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A pre-Olympic practice injury gave Shaun White second thoughts about the Slopestyle course in Sochi. White pulled out of competition because he says the course is too dangerous.
Snowboarding superstar Shaun White will no longer compete for two golds at the Sochi Games.
Less than a day before the first slopestyle competition, White told NBC News that he is pulling out of the event.
"After much deliberation with my team, I have made the decision to focus solely on trying to bring home the third straight gold medal in halfpipe for Team USA," he said in a statement Wednesday." The difficult decision to forego slopestyle is not one I take lightly as I know how much effort everyone has put into holding the slopestyle event for the first time in Olympic history, a history I had planned on being a part of."
His announcement comes as his teammates and competitors prepare for the first slopestyle competition of the Winter Games--one of the few qualification events scheduled before Friday's Opening Ceremony. It also comes a day after White jammed his left wrist during a test run at the Rosa Khutor Extreme Park.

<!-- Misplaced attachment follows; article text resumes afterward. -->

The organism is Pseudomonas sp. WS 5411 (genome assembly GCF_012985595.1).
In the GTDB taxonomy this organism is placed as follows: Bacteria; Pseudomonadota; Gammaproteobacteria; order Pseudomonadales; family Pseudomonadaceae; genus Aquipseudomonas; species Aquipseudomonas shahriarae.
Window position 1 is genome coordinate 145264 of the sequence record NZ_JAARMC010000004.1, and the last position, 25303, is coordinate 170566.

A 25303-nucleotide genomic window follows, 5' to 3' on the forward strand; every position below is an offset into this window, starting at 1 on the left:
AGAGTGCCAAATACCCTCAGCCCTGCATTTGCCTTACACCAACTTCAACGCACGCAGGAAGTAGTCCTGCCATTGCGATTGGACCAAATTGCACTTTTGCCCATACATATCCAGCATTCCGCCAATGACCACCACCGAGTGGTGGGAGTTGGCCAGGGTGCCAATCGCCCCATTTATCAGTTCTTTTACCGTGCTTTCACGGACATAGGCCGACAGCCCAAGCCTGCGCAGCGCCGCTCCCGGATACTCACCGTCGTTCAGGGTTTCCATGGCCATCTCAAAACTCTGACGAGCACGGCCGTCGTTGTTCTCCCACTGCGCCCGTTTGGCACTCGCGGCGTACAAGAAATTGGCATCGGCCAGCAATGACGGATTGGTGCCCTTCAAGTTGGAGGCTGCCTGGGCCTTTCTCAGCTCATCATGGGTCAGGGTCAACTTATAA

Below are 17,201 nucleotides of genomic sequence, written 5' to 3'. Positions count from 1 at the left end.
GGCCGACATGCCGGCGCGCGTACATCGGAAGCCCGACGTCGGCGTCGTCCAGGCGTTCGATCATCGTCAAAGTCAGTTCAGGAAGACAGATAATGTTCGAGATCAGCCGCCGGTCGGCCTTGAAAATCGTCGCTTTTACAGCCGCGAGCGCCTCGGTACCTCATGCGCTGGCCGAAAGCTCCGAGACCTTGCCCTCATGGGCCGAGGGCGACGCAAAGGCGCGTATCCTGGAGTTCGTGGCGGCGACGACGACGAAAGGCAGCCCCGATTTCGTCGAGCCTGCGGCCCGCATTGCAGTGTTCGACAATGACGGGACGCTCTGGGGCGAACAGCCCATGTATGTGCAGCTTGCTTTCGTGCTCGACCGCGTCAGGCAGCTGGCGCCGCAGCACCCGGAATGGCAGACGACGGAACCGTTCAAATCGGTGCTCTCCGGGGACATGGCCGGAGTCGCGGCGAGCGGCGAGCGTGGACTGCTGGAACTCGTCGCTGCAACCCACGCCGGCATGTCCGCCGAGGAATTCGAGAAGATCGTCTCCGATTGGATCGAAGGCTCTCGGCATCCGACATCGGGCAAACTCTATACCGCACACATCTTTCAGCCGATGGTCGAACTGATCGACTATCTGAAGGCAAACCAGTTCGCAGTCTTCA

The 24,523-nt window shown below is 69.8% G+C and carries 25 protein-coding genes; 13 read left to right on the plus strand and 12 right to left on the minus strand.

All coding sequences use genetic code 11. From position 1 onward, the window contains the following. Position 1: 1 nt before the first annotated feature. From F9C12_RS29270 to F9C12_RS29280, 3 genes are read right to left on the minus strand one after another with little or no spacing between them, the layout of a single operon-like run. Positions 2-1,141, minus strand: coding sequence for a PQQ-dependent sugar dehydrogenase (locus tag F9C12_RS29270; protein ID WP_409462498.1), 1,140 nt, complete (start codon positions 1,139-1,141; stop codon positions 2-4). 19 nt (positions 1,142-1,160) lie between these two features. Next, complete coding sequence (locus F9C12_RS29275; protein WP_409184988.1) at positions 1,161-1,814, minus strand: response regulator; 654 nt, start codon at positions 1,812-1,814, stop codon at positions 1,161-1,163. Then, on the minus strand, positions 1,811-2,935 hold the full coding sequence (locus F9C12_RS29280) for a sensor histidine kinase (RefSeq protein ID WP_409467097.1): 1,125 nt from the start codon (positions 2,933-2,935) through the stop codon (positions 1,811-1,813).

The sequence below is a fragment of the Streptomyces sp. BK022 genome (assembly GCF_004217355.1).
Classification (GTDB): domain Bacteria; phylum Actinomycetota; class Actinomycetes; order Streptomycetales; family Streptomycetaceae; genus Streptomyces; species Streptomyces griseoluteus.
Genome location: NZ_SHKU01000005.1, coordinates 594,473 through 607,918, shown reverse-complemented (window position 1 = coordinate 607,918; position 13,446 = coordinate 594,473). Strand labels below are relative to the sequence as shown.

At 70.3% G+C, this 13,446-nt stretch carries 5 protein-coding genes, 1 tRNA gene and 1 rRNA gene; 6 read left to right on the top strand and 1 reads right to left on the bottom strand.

In an interview with The Associated Press, White described the course as "a little intimidating" but added that he didn't expect the minor injury to slow him down.
White was not the only snowboarder to get injured on the slopestyle course or comment on its difficulty. Norweigan favorite Torstein Horgmo broke his collar bone on the same course earlier in the week, ending his Olympic chance. The following day, Finnish snowboarder Marika Enne hit her head on a rail during practice, resulting in a concussion.
Without White, the U.S. men's slopestyle team will be down to three Olympic rookies--Ryan Stassel, Chas Guldemond and Sage Kotsenburg--who will face steep competition from Canada's Max Parrot and Mark McMorris.
This year is the first year slopestyle--a downhill course with pipes, rails and jumps--will be included in the Winter Games. The competition begins Thursday morning in Sochi.
Halfpipe, which White is favored to win, begins Feb. 11.